If you owe as much or more on your home than its current value, you're considered 'underwater' or 'upside-down' on your mortgage. For some homeowners, the situation has led to foreclosure. Others, however, have stayed current on their mortgage payments, and those are the people HARP is intended to help.
You may be eligible for HARP if:
* You are current on your mortgage.
* Fannie Mae or Freddie Mac backs or owns your mortgage, and they acquired your mortgage on or before May 31, 2009. Use Fannie Mae's and Freddie Mac's online tools to find out.
* The mortgage is for your primary home, a single-family second home or a one- to four-unit investment property.
If you're underwater but still able to afford your current mortgage payment, you may wonder why you would want to refinance. Refinancing a higher interest rate mortgage is a great way to obtain a lower rate that saves you money over the life of the loan. Unfortunately, traditional refinances are not designed to help people whose current home debt exceeds their home's value. For underwater homeowners, qualifying for refinancing is virtually impossible without HARP.
When you refinance through HARP, you'll likely end up with a lower monthly payment, a shorter-loan term or you can even refinance an adjustable rate mortgage into a 30-year fixed rate mortgage. You can invest those savings in other areas, such as home improvements, retirement savings or college funds. Home improvements, in particular, can be a great investment because they can increase your home's value, even as you continue to pay down how much you owe on it.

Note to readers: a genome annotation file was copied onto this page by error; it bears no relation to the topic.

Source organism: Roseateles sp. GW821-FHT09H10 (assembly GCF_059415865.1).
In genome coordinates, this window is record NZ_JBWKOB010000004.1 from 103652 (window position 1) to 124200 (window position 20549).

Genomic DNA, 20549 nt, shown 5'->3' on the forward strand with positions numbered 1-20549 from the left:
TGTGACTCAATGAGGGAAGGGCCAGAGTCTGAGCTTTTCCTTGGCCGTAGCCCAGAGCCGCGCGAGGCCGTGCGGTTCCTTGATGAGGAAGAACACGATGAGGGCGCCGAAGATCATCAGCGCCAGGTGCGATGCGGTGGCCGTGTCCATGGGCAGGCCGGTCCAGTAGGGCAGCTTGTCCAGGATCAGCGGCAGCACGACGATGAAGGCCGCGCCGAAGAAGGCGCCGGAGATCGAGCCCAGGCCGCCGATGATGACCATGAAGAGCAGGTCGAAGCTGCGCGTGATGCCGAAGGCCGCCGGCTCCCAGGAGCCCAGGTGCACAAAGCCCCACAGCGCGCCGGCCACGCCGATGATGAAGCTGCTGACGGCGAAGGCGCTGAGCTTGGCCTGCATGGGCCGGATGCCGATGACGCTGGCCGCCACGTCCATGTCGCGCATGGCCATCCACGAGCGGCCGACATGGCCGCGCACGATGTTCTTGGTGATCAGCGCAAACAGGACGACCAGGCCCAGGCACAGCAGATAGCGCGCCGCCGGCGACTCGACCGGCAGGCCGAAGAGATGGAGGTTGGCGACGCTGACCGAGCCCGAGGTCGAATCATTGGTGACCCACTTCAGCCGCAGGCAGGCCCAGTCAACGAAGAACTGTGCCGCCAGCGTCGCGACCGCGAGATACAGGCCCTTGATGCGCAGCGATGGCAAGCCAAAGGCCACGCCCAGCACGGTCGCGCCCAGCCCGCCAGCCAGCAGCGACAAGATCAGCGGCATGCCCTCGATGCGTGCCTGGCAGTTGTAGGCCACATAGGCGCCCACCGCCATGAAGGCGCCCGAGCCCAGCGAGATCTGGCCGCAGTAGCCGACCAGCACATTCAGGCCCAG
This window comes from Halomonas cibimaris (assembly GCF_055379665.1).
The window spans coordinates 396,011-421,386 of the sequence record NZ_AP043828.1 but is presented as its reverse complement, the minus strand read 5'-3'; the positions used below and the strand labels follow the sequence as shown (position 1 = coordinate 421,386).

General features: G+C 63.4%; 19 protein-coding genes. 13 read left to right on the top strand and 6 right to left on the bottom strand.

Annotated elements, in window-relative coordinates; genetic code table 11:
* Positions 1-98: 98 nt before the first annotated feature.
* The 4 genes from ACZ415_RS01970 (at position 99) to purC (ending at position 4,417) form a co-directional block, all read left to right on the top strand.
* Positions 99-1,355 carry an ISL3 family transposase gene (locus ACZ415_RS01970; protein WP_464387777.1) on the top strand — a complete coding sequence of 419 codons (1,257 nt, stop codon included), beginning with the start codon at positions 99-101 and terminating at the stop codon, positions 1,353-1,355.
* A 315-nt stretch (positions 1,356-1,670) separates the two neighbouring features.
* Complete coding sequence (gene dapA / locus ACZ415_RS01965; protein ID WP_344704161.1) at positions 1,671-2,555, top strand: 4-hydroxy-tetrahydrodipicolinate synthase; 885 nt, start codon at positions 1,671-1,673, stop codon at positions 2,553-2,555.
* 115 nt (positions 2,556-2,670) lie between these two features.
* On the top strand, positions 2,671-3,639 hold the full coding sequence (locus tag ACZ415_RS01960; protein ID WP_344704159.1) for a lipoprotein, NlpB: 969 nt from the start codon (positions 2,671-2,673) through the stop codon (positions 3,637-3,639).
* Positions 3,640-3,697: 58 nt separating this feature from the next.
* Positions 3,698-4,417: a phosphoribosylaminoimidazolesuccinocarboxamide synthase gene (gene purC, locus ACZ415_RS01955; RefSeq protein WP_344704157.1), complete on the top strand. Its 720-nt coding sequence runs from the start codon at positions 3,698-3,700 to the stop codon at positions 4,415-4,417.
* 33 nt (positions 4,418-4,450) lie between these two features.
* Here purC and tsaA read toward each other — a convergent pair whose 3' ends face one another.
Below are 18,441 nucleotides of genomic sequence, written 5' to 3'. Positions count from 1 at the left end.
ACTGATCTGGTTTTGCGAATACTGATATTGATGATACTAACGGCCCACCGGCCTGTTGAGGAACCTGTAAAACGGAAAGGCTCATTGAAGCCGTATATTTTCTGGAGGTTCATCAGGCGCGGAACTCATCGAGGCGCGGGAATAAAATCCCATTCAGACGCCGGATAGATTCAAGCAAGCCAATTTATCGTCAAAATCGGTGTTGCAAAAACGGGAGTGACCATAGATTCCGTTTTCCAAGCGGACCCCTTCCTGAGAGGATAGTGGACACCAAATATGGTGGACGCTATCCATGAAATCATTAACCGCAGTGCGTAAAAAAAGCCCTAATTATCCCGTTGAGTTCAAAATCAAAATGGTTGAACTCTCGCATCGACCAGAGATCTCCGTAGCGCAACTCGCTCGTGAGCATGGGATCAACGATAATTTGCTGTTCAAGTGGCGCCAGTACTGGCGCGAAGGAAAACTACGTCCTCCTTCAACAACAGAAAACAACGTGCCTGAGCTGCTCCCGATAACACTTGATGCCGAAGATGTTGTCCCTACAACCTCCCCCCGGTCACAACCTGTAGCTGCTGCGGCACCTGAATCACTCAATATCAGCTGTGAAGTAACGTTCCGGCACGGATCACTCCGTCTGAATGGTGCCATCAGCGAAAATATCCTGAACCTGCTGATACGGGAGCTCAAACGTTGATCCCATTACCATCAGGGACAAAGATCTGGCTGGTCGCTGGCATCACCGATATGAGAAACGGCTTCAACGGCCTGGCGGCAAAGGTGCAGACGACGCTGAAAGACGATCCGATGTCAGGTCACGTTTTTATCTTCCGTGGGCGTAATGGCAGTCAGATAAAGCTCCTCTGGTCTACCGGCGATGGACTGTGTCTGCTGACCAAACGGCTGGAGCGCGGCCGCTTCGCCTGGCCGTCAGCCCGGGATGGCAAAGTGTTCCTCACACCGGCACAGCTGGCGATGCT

With mortgage interest rates still historically low - but likely to rise - and the changes to HARP, it's a good time for underwater homeowners to consider applying for the refinancing program. More homeowners will qualify under the new provisions, and some who were previously declined for the program may now be able to qualify for it.
Key HARP changes include:
* No underwater limits - Borrowers will now be able to refinance regardless of how far their homes have fallen in value. Previous loan-to-value limits were set at 125 percent. For example, if your home value was $100,000, your mortgage couldn't exceed $125,000 in order for you to qualify for HARP. That limit has been lifted, so now you may qualify even if you owe much more than your home is worth.
* No appraisals or underwriting - Most homeowners will not have to get an appraisal or have their loan underwritten, making their refinance process smoother and faster.
* Modified fees - Certain risk-based fees have been reduced or eliminated altogether for borrowers who refinance into shorter-term loans.
* Less paperwork - Lenders have the option of qualifying a borrower by documenting that the borrower has at least 12 months of mortgage payments in reserve.
Perhaps most important, the deadline to apply for refinancing through HARP has been extended. Homeowners now have until Dec. 31, 2015 to apply, but take advantage of current low mortgage rates. To learn more about the new HARP and if you may be eligible to participate, visit www.HARP.gov.